For instance, even progressive reform efforts such as the free education movement, was energised not so much by ideals of equality and justice, but suspicion about the undue influence of the Christian church in education. There was no doubt that the Christian church established a system of elite education in the country that created huge inequalities in the access to education – yet, rather than a debate on how a more just education system could be established, education reform led to the demonising of one type of education over another, of one community over another. Education reforms were viewed as an attack on missionary schools rather than an effort to establish an equitable and progressive education system. C.W.W. Kannangara was either vilified as an enemy of religion by his detractors or hailed as a true Sinhala Buddhist nationalist by his supporters. There are many more examples in our history – where opportunities for engaging in a meaningful dialogue about the principles on which our governance systems should be formulated –dissolved into conflicts about protecting narrow interests.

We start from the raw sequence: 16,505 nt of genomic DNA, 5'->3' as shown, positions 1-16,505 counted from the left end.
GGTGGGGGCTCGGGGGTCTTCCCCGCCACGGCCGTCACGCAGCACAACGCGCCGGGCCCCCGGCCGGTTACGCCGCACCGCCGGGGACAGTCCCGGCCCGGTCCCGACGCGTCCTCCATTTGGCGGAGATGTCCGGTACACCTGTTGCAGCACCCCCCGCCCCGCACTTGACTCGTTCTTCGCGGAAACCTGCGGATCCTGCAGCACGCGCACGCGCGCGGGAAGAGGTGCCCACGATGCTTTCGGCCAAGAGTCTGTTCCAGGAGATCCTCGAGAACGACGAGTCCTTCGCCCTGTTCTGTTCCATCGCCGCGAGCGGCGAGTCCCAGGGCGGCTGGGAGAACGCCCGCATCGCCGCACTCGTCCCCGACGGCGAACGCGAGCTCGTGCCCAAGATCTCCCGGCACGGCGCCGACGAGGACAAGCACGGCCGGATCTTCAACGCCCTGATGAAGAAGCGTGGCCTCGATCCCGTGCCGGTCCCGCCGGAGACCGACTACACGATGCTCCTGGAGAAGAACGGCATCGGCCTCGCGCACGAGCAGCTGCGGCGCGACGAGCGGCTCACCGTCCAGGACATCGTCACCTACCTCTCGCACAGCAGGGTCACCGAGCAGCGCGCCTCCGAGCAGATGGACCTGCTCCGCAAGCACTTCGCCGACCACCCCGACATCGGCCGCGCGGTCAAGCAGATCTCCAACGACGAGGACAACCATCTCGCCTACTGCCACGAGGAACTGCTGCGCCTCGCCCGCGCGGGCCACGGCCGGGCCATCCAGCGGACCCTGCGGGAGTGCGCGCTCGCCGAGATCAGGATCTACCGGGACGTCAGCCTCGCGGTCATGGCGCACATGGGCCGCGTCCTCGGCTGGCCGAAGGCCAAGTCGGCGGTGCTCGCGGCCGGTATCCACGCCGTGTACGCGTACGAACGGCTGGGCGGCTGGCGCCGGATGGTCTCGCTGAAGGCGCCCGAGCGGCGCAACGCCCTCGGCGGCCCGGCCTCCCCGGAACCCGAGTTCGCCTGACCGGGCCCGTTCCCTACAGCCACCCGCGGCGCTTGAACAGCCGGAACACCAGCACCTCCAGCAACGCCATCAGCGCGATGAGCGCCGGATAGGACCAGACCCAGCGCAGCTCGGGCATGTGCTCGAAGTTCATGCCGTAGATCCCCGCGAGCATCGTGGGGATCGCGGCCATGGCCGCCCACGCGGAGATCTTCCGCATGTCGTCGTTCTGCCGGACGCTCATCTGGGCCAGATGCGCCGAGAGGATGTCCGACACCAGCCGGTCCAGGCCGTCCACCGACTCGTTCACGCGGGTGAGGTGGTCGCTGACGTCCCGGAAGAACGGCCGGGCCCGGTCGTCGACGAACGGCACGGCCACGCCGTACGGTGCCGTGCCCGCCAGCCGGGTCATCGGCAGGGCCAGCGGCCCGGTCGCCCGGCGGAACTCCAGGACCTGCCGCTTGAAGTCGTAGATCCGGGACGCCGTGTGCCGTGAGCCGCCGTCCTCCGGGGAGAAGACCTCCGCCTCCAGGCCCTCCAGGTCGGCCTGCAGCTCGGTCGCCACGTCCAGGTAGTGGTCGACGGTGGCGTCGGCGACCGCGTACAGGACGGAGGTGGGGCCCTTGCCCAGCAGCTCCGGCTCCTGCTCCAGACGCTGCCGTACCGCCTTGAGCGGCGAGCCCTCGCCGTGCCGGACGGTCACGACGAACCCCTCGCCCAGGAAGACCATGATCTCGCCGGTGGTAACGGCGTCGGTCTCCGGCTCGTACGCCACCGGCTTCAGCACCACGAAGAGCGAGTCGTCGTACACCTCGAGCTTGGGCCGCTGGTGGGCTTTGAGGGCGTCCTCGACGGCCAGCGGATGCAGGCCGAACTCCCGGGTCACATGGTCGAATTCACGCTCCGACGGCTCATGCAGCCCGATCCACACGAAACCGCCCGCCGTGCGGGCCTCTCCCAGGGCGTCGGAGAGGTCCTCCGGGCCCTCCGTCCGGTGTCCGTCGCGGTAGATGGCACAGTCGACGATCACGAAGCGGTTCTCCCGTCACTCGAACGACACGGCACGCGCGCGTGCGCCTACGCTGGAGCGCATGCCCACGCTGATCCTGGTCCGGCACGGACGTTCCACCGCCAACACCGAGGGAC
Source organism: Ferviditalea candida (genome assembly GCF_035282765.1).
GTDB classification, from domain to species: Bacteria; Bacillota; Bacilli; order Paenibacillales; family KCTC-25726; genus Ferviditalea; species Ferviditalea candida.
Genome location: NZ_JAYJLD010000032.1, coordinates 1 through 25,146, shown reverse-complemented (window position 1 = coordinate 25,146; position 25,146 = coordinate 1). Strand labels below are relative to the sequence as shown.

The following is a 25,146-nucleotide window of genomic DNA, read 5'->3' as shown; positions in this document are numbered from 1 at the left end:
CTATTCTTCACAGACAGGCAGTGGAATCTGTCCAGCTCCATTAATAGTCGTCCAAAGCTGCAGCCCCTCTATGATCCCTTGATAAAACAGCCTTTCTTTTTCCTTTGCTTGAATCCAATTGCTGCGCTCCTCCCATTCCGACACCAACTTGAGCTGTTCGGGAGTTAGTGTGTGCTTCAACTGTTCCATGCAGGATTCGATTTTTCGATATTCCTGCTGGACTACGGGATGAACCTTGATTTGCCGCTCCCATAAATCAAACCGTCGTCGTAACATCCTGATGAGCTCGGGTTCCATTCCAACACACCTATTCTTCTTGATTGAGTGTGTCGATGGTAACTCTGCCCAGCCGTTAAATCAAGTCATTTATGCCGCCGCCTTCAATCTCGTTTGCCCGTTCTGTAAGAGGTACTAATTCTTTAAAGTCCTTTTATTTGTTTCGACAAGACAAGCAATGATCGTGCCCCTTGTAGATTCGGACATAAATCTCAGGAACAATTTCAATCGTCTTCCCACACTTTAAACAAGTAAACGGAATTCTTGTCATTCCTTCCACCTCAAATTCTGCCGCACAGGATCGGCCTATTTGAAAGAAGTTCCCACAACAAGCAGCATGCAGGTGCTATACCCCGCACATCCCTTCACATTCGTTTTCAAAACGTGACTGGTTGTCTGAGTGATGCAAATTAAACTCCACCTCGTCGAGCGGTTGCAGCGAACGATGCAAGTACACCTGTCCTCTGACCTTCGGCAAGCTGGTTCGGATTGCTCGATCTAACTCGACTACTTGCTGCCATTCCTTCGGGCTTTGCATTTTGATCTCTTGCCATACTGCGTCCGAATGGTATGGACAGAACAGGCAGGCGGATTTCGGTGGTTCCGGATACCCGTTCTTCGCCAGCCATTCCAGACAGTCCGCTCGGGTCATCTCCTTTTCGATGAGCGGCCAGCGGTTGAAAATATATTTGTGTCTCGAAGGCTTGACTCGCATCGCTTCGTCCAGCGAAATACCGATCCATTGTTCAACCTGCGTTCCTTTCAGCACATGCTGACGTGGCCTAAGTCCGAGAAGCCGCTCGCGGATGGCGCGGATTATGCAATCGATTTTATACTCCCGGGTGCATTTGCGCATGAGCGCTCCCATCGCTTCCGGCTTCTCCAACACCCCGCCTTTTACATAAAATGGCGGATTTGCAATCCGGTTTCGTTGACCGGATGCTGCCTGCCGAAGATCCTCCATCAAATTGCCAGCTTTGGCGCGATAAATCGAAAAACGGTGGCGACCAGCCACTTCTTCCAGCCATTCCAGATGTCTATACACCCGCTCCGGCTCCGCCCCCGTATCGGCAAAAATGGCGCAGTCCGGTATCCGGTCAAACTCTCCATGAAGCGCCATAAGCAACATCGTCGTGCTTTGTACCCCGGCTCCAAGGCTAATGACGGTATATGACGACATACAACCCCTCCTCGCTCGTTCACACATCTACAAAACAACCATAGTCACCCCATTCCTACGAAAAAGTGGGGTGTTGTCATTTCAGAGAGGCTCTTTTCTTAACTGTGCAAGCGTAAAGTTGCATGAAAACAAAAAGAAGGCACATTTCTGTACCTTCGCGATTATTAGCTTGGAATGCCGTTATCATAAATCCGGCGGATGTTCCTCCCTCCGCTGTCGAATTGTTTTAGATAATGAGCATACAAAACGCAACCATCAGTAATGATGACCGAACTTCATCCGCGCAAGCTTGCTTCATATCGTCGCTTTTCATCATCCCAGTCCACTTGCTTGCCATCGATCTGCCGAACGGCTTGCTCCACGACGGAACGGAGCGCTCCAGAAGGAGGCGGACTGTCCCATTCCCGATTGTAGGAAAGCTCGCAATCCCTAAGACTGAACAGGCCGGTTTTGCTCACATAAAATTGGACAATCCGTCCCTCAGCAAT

It is as if our rulers considered the people of this country incapable of being mobilised on any principle apart from self-interest or sectarianism. J.R. Jayewardene can be considered a leader who had a radical vision for the country – yet, he too dressed up his neoliberal project in the language of a Dharmishta Rajya, and oversaw some of the most brutal communal riots in our history. It is perhaps deeply ironical that the majority of our leaders enjoyed cosmopolitan, liberal lives in private while engaging in deeply sectarian and communal forms of politics in public. Using even the most destructive strategies for the sake of power has become an acceptable part of political culture.